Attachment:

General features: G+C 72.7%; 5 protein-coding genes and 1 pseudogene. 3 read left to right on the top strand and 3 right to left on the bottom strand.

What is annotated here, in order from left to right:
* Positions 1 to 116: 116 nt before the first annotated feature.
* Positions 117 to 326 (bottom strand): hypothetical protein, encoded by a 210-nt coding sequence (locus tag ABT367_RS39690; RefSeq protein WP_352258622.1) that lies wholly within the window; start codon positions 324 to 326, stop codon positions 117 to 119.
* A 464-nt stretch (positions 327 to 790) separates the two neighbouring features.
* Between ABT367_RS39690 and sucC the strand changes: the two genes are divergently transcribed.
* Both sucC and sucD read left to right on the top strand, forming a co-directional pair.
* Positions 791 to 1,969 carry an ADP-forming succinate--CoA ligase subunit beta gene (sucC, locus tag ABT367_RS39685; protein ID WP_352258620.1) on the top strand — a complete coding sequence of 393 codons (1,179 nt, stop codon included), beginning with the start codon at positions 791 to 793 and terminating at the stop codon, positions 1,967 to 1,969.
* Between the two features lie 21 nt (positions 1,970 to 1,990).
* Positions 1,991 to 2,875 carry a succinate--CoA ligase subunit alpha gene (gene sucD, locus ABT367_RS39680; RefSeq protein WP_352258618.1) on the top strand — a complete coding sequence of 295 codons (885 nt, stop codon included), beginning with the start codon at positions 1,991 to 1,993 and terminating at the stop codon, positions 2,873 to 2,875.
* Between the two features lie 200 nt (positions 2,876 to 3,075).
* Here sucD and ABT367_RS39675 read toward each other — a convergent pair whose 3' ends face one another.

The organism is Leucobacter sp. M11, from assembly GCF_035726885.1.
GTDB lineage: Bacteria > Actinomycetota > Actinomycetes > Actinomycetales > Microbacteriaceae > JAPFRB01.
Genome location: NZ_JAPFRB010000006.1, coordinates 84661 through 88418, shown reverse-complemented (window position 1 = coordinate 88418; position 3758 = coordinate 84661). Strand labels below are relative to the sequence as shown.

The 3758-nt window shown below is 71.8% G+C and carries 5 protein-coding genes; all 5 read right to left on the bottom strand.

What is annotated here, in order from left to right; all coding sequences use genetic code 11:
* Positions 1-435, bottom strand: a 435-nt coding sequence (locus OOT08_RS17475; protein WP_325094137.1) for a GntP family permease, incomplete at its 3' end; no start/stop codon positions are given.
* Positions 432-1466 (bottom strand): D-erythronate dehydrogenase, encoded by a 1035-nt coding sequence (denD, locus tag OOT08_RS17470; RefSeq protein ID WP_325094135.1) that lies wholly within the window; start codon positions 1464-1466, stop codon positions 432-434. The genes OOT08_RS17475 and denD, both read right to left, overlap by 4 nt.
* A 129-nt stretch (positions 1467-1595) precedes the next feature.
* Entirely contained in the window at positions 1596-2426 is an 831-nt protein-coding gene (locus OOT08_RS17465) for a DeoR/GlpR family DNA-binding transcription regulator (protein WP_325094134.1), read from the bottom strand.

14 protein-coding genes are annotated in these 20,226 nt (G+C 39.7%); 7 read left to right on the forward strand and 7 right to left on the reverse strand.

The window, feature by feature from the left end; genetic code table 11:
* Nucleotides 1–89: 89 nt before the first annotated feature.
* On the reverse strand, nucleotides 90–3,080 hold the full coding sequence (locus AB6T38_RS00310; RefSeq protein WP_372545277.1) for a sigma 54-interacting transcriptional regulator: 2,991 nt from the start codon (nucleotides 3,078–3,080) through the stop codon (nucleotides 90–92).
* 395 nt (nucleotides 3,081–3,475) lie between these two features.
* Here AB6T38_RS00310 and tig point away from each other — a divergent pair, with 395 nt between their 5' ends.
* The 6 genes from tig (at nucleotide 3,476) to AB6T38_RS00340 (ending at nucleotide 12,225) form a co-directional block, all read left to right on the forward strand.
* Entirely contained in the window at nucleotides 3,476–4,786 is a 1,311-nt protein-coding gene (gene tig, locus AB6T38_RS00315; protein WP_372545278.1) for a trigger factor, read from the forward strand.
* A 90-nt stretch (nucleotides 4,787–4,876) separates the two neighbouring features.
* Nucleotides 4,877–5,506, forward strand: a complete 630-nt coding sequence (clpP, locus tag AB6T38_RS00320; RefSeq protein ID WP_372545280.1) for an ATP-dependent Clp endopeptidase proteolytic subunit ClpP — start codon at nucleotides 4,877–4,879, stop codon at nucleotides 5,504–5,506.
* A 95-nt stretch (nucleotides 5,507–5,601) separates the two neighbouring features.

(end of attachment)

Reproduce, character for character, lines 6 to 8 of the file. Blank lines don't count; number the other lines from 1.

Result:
* Between ABT367_RS39690 and sucC the strand changes: the two genes are divergently transcribed.
* Both sucC and sucD read left to right on the top strand, forming a co-directional pair.
* Positions 791 to 1,969 carry an ADP-forming succinate--CoA ligase subunit beta gene (sucC, locus tag ABT367_RS39685; protein ID WP_352258620.1) on the top strand — a complete coding sequence of 393 codons (1,179 nt, stop codon included), beginning with the start codon at positions 791 to 793 and terminating at the stop codon, positions 1,967 to 1,969.